Analysis of a collision
Last week’s article promoted the concept that crashes on our highways are not really accidents, which implies that nothing could have been done to prevent the incident from happening. It makes more sense to call them crashes or collisions, which is what they really are.
Take a good look at the aftermath of a two-vehicle collision, which happened on state Route 3 in Plattsburgh. The pictured vehicle happens to be my daughter’s. She luckily was not injured, other than a slight burn from the deployed airbag — a testimony to the energy-absorbing design of today’s cars. The other driver was not injured, either, although either or both could have been seriously injured or even killed.
Describing the incident, my daughter had just turned west on state Route 3 from Hammond Lane in the town of Plattsburgh to return to her home in Gabriels. As she was accelerating upon entering Route 3, a pickup truck exited from a business on the north side of Route 3 – approximately 600 feet or less west of Hammond Lane – intending to turn left to travel east toward the city. To complete his intended turn, he had to cross both westbound lanes and enter the left of two eastbound lanes. Unfortunately, traffic prevented him from his intended turn for what he described as “a long wait.” When he did enter Route 3, he did so right in front of my daughter, and unfortunately she hit the left rear side of his truck. He stated that he didn’t see her car.
He admitted the crash was, indeed, his fault, as he failed to yield the right of way to a driver already traveling on the highway — my daughter.
Was this incident really an accident? There’s no question that no one, my daughter or the other driver, ever intended this to happen, but just what contributed to this potentially serious crash?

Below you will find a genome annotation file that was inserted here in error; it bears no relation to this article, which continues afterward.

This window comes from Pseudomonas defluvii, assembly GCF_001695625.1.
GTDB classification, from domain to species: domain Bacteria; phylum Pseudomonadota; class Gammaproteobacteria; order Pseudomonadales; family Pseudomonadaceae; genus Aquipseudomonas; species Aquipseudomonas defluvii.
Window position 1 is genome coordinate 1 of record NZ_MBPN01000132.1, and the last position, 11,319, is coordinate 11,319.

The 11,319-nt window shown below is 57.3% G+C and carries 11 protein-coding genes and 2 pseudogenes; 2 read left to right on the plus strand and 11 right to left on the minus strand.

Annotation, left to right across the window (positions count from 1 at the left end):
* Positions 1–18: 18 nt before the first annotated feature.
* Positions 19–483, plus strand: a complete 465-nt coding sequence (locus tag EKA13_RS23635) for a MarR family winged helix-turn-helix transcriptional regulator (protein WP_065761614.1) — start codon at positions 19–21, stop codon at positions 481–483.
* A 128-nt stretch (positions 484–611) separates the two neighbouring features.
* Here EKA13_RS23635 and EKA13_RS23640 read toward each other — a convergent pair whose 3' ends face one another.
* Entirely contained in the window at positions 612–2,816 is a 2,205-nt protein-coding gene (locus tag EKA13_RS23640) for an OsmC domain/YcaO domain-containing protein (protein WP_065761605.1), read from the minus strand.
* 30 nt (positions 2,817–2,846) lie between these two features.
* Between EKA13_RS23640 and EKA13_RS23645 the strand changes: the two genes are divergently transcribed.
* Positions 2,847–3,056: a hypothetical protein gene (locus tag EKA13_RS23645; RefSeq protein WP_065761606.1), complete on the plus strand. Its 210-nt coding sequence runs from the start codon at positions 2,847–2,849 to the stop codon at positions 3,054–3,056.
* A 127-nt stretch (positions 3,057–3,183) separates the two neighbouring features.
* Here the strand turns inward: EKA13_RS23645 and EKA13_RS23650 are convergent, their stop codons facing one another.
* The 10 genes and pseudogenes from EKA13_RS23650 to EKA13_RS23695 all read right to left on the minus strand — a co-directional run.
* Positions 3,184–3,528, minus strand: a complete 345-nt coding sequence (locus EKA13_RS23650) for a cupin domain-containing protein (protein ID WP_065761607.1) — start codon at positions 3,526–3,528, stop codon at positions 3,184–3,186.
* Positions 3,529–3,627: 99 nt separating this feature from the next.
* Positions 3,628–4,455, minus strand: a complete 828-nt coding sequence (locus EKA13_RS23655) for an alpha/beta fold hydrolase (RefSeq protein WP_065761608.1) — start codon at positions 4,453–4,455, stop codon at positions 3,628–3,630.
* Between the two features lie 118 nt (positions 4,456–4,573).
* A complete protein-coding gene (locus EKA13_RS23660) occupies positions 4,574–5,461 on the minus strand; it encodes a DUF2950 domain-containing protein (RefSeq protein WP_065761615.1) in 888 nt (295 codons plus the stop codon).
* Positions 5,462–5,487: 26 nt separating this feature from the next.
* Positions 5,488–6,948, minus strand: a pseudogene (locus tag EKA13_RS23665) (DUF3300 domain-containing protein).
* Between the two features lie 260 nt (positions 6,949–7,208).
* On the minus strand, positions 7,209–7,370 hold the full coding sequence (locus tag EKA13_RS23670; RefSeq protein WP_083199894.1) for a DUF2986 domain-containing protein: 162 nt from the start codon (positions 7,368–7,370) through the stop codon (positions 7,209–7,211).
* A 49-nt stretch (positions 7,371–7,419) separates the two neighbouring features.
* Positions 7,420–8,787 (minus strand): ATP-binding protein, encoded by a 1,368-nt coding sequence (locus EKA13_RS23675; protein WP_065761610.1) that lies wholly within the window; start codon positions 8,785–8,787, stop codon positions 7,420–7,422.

First, the pickup driver was admittedly tired of waiting for a break in traffic, became impatient and apparently didn’t see my daughter’s vehicle approaching. Route 3 is a busy four-lane, 40 mph highway in this section. It is difficult to enter this stretch of highway to make a left turn — there is no two-way-left-turn lane to facilitate a left turn entering the highway.
This crash happened so fast that my daughter had no chance to avoid the collision. Speed was not a factor as she hadn’t even reached the legal speed limit yet. Drugs and/or alcohol weren’t factors, either. Distracted driving, maybe? No way. My daughter won’t even talk on a hands-free phone when driving. Her cellphone message states: “I’m driving; I’ll get back to you soon.” And the truck driver was trying to enter a busy highway, not doing distracting things.
As I see it, the root cause was failure to yield the right of way. This was likely a result of heavy traffic and a driver sick of waiting for a break in traffic which didn’t happen soon enough. Like I have been stating for years in these articles, almost all crashes are driver error of some kind. Crashes or collisions, yes, but not “accidents.”